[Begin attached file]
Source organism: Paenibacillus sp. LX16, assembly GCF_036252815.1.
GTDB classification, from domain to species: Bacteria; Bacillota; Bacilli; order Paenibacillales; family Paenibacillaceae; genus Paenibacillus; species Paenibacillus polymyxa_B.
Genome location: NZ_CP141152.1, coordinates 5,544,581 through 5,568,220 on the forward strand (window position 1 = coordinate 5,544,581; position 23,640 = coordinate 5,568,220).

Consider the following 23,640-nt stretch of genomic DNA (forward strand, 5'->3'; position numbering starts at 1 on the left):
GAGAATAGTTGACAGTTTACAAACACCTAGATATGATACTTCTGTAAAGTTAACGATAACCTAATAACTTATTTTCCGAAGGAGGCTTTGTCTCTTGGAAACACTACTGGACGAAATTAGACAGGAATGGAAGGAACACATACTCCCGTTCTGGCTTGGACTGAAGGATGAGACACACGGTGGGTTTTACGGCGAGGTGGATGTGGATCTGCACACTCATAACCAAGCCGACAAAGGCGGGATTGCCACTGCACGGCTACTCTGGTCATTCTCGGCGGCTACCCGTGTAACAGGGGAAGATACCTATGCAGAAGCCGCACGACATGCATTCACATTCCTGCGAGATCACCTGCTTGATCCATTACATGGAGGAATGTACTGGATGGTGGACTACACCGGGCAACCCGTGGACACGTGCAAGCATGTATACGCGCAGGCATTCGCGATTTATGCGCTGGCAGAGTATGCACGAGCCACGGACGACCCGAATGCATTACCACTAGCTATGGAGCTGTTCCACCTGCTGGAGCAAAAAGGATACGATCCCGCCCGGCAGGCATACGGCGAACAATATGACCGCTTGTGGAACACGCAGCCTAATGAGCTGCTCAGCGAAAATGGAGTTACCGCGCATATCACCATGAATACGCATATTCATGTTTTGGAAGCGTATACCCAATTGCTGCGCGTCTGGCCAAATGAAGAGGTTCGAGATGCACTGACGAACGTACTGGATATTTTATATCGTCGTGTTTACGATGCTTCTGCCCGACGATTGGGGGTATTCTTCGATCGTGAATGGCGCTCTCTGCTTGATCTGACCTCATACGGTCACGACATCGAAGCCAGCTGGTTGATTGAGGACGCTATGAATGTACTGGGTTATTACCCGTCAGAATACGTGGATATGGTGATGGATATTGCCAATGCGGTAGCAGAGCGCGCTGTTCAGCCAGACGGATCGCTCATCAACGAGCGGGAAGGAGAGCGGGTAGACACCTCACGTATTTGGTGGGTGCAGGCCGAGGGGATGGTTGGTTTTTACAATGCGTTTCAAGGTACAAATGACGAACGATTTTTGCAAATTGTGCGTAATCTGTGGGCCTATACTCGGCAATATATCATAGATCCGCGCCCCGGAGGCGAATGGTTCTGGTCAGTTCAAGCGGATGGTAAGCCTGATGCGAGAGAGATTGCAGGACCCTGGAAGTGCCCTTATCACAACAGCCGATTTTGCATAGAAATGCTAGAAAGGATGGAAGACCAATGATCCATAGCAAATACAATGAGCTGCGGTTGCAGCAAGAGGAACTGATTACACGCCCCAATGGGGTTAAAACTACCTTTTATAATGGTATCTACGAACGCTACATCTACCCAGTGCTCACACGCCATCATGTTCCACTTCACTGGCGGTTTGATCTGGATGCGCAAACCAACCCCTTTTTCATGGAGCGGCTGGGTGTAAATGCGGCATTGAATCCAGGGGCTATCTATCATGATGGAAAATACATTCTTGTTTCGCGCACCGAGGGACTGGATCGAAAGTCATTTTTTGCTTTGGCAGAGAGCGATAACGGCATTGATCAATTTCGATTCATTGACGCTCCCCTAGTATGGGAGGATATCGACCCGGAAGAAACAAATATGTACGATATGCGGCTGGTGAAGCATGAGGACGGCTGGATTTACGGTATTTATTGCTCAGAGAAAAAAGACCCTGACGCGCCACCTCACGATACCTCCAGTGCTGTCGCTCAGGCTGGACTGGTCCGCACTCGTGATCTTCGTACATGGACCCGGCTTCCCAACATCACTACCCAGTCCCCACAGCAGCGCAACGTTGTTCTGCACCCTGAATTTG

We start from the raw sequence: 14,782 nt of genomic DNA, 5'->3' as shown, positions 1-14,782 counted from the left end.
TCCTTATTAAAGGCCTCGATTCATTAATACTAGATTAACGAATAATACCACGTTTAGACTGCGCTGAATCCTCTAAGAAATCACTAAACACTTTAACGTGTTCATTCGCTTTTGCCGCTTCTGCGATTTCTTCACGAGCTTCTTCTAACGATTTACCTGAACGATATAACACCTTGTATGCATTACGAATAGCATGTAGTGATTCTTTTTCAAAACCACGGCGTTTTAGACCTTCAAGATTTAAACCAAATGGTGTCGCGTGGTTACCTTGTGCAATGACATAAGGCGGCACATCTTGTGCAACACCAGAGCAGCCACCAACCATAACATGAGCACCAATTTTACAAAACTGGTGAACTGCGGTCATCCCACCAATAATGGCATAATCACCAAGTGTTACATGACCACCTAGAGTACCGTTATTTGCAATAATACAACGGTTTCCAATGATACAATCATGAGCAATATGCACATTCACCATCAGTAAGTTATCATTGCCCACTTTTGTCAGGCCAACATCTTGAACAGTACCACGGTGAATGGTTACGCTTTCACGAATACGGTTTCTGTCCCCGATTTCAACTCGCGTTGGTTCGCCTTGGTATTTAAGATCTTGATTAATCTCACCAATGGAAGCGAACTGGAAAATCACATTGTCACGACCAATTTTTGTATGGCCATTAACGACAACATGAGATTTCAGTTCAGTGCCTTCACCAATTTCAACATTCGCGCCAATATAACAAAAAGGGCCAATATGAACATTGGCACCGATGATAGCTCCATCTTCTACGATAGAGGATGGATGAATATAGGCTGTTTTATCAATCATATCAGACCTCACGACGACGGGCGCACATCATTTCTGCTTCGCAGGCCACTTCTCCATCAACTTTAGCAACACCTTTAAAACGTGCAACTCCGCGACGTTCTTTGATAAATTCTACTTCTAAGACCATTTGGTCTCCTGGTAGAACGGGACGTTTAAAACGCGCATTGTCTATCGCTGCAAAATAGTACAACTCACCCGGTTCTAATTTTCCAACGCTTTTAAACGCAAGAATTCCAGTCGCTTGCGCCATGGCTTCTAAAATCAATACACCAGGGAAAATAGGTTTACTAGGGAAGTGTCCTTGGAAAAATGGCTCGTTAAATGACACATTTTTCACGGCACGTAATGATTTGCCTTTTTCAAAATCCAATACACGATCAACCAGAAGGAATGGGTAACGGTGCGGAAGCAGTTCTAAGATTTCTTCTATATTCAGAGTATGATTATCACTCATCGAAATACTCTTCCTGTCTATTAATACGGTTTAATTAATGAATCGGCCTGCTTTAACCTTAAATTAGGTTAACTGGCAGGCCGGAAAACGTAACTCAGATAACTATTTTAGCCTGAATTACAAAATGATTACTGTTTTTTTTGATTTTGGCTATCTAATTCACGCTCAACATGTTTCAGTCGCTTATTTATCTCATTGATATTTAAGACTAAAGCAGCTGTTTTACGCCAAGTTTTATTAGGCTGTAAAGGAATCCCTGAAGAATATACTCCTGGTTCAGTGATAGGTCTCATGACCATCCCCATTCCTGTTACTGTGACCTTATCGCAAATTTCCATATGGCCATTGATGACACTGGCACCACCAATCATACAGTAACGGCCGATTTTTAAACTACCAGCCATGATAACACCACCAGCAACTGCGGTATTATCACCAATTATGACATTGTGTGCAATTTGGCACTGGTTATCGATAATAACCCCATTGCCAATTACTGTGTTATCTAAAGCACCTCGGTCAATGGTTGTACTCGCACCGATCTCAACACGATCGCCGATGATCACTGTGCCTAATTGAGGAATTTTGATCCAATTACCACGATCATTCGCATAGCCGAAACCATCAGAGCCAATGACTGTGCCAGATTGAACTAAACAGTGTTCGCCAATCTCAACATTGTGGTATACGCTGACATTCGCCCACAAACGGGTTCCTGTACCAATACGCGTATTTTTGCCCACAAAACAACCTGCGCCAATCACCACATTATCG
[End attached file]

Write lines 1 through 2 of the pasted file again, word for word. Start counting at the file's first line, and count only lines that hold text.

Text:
Source organism: Paenibacillus sp. LX16, assembly GCF_036252815.1.
GTDB classification, from domain to species: Bacteria; Bacillota; Bacilli; order Paenibacillales; family Paenibacillaceae; genus Paenibacillus; species Paenibacillus polymyxa_B.